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Dr. Bronner’s Donates $1 Mil to Legalize Medical Psilocybin in Oregon

Dr. Bronner's Soaps is on a mission to overturn psychedelic prohibition—starting with Oregon

Shelby Hartman // April 28, 2020

DoubleBlind is devoted to fair, rigorous reporting by leading experts and journalists in the field of psychedelics. Read more about our editorial process and fact-checking here. Editorially reviewed by Madison Margolin.

On Monday, April 27, David Bronner, CEO of Dr. Bronner’s Magic Soaps, announced that his company is donating one million dollars to the campaign to legalize medical psilocybin in Oregon this year. This follows a $150,000 donation that Dr. Bronner’s made to the initiative last September.

Initiative Petition 34 currently has 130,691 of the 145,000 signatures needed to get on the ballot in November. If it passes, psilocybin, the psychoactive component in psychedelic mushrooms, will be legal for all adults in the state in a therapeutic setting, as long as it’s deemed safe for the person.

There are currently initiatives taking shape around the country to overturn the prohibition of entheogenic plants and fungi. Last May, Denver became the first county in the country to decriminalize psilocybin. Less than a month later, Oakland’s city council passed a resolution blocking funds from being used to prosecute people for the possession of naturally-occurring psychedelics. The campaign behind the resolution, Decriminalize Nature, now has initiatives taking shape in more than 100 cities and counties across the U.S., and in Canada.

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Initiative Petition 34, or IP34, is fundamentally different from those decriminalization efforts, however. It includes a state-legal infrastructure for the manufacturing of psilocybin. It also includes licensed settings where psilocybin would be administered by trained facilitators, informed by research that’s been conducted at institutions such as Johns Hopkins and New York University. The state-legal psilocybin sessions, like the clinical trials at these universities, would include preparation, the session itself, and what’s called psychedelic integration, where a trained therapist helps the participant process their psychedelic experience after it’s over.

There’s been some controversy in the psychedelic community about whether IP34 is the best model for overturning prohibition. As DoubleBlind reported in 2019, some groups feel strongly that decriminalization—so people can simply, no longer, be criminalized for possessing drugs—should be the priority over medicalization. Others feel that psilocybin—or any drug, for that matter—should not be legalized by states, but by the federal government, once it’s made it through the entire FDA-approval process. (Psilocybin is currently in the last phase of studies for treatment-resistant depression through the FDA.)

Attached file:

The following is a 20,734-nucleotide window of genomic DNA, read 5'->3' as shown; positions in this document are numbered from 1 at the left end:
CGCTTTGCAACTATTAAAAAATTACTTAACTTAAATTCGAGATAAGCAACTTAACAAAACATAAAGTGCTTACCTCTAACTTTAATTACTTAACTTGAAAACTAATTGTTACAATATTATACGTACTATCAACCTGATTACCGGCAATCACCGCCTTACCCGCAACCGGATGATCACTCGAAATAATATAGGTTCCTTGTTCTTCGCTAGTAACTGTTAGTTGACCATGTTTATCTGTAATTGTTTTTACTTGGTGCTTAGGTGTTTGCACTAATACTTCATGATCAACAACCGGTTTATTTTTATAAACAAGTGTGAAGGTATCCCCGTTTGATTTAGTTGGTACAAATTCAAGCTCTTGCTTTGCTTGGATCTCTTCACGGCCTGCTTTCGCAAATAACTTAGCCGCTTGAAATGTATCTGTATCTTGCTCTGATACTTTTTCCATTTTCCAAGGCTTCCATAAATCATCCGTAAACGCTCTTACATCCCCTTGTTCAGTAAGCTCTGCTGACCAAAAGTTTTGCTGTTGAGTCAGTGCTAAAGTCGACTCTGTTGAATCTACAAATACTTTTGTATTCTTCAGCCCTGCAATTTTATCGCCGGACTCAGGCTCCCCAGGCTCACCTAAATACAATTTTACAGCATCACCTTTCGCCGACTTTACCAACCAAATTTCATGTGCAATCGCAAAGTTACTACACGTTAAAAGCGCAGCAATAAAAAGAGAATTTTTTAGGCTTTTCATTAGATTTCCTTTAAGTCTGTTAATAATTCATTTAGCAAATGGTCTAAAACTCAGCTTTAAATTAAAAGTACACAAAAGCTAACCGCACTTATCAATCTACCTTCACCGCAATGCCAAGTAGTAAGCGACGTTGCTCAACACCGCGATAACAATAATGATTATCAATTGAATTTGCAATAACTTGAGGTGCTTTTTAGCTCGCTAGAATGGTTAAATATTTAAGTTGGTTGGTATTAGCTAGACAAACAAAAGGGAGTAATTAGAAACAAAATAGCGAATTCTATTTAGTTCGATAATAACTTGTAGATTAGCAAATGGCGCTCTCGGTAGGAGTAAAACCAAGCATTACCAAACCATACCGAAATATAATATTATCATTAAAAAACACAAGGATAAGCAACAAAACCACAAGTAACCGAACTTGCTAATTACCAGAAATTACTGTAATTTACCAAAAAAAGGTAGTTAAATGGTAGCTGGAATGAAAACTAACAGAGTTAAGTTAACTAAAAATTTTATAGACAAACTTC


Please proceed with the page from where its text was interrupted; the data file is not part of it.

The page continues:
In a press release put out by Bronner in 2019, he recognized these divisions within the psychedelic field, writing: “I want to acknowledge the concern from various quarters in the research community invested in the FDA approval process—that Oregon’s ballot measure goes too far too fast, and threatens to create a cultural and regulatory backlash against all the progress they are making, much like occurred in the 60’s.” He said, however, that “the state ballot measure process is the only political mechanism that exists for providing this kind of broad responsible adult access.” Much like cannabis, Bronner hopes IP34 will push federal regulators to respect the autonomy of states.

Of course, we’ll only get to see how the feds respond if the initiative actually passes. It appears at this point that there’s a good chance it will. A poll conducted by the campaign in February of last year found 47 percent of Oregonians were in favor (“yes” or “leaning yes”), 46 percent were opposed (“no” or “leaning no”) and 7 percent were undecided about the initiative.

Shelby Hartman is DoubleBlind’s Editor-in-Chief.

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Shelby Hartman is Co-Founder and Editor-in-Chief of DoubleBlind. Her work has appeared in VICE, Quartz, the Huffington Post, and Rolling Stone, among others. Shelby worked in broadcast news production for CBS News covering presidential elections, protests, natural disasters, and other breaking news. Spurred by a passion for print and investigative reporting, she transitioned to magazine writing, working as an editor at Pasadena Magazine and receiving her Master’s Degree in long-form journalism from Columbia University in 2015. Since then, Shelby has worked as a columnist at LA Weekly and an editor at Herb, the largest cannabis media company, with extensive features on post-traumatic stress disorder in the veteran community, the cannabis industry, the psychedelic research boom, and the popularization of ayahuasca. You can follow her on Twitter, Instagram and LinkedIn

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